JP5073333B2 - Surgical fasteners and surgical instruments - Google Patents

Surgical fasteners and surgical instruments Download PDF

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Publication number
JP5073333B2
JP5073333B2 JP2007072896A JP2007072896A JP5073333B2 JP 5073333 B2 JP5073333 B2 JP 5073333B2 JP 2007072896 A JP2007072896 A JP 2007072896A JP 2007072896 A JP2007072896 A JP 2007072896A JP 5073333 B2 JP5073333 B2 JP 5073333B2
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Prior art keywords
fastener
surgical
coils
filament
effector
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JP2007252907A (en
Inventor
ジェフリー・ディ・メサーリー
チェスター・オー・バクスター・ザ・サード
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エシコン・エンド−サージェリィ・インコーポレイテッドEthicon Endo−Surgery,Inc.
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Priority to US11/385,505 priority patent/US7815652B2/en
Application filed by エシコン・エンド−サージェリィ・インコーポレイテッドEthicon Endo−Surgery,Inc. filed Critical エシコン・エンド−サージェリィ・インコーポレイテッドEthicon Endo−Surgery,Inc.
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    • AHUMAN NECESSITIES
    • A61MEDICAL OR VETERINARY SCIENCE; HYGIENE
    • A61BDIAGNOSIS; SURGERY; IDENTIFICATION
    • A61B17/00Surgical instruments, devices or methods, e.g. tourniquets
    • A61B17/064Surgical staples, i.e. penetrating the tissue
    • AHUMAN NECESSITIES
    • A61MEDICAL OR VETERINARY SCIENCE; HYGIENE
    • A61BDIAGNOSIS; SURGERY; IDENTIFICATION
    • A61B17/00Surgical instruments, devices or methods, e.g. tourniquets
    • A61B17/068Surgical staplers, e.g. containing multiple staples or clamps
    • AHUMAN NECESSITIES
    • A61MEDICAL OR VETERINARY SCIENCE; HYGIENE
    • A61BDIAGNOSIS; SURGERY; IDENTIFICATION
    • A61B17/00Surgical instruments, devices or methods, e.g. tourniquets
    • A61B17/064Surgical staples, i.e. penetrating the tissue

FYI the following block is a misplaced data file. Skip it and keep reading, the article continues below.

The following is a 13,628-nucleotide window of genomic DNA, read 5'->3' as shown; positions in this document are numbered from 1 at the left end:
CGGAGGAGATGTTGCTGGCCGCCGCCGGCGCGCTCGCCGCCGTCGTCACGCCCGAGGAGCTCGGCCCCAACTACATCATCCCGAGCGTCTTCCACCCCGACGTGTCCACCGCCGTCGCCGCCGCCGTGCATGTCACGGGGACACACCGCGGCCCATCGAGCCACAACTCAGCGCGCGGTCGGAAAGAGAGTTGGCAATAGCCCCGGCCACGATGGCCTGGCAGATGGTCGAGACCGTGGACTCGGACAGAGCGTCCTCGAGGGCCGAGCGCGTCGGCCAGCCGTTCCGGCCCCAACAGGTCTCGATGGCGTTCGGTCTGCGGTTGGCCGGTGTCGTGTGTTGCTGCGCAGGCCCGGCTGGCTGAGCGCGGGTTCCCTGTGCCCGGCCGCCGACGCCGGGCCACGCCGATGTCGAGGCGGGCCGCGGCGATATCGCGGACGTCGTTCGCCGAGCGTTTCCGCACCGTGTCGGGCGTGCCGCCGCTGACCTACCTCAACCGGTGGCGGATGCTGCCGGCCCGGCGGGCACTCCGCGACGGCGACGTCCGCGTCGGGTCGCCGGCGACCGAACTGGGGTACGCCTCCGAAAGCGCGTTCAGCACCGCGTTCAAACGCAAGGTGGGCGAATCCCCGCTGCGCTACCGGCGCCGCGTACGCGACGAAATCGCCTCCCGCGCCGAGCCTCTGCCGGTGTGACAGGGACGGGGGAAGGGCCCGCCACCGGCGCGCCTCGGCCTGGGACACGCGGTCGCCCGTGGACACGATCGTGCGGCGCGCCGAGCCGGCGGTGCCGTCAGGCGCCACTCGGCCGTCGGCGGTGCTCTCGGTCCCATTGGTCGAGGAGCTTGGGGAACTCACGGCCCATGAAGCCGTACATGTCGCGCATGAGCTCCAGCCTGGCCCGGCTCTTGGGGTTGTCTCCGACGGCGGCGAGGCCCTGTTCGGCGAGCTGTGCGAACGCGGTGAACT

• A61B2017/0649Coils or spirals

Description

Disclosure details

(Field of the Invention)
BACKGROUND OF THE INVENTION
The present application relates to surgical fasteners and surgical instruments, and more particularly to endoscopic surgical fasteners and instruments for approaching and securing patient tissue.

  While performing surgical procedures with open incisions or straight endoscopic ports, surgeons can suture various surgical staplers, clip appliers, suture tools, and wounds. Or other types of instruments to hold the tissue together.

  There is significant interest in the development of surgical procedures that may be performed through natural openings in the patient's body (eg, through the mouth or anus). For example, some surgeons have developed methods for performing transgastric surgical procedures inside the abdominal cavity. In such a procedure, multiple flexible shaft instruments are used through the flexible endoscope's working channel that is inserted through the upper gastrointestinal tract via the mouth and then through the gastric wall incision. Is done. Among the many challenges to perform such procedures, transgastric incision is safely blocked using available tissue fasteners and instruments via the flexible endoscope's working channel. ing.

  The working channel of a flexible endoscope typically has a diameter in the range of about 2.5 to about 4 mm. Current staplers and suturing devices cannot be easily redesigned using smaller diameters to operate through such small openings. In addition, two instruments placed at different angles with respect to the wound site, even if the treatment is performed through the working channel to “pass and catch” the needle and apply a suture. It cannot be used easily.

  Accordingly, there is a need to improve surgical fasteners and surgical instruments for approaching and fastening tissue, and in particular, surgical fasteners and surgical instruments that can be used via the working channel of a flexible endoscope. Exists.

[Summary of the Invention]
In one aspect, a surgical fastener is provided. The surgical fastener is a filament formed about a generally helical coil extending about a fastener axis, the proximal end of the filament having a mating member, and The filament may have a distal end having a penetrating tip.

  In another aspect, a surgical fastener device is provided. The surgical fastener device is an end effector having a pair of face-to-face jaws that can operate between an open position and a closed position. And the end effector configured to clamp tissue when in a closed position, the opposing effector and a plurality of generally helical windings extending about the fastener axis A fastener that can be disposed within the end effector having a filament formed to be a coil of the filament, the proximal end of the filament having a mating member, and the distal end of the filament The end has a penetrating tip, is configured to engage the fastener and the mating member, and rotates the fastener about the fastener axis to pass through the end effector. And a drive element configured to push the fastener forward.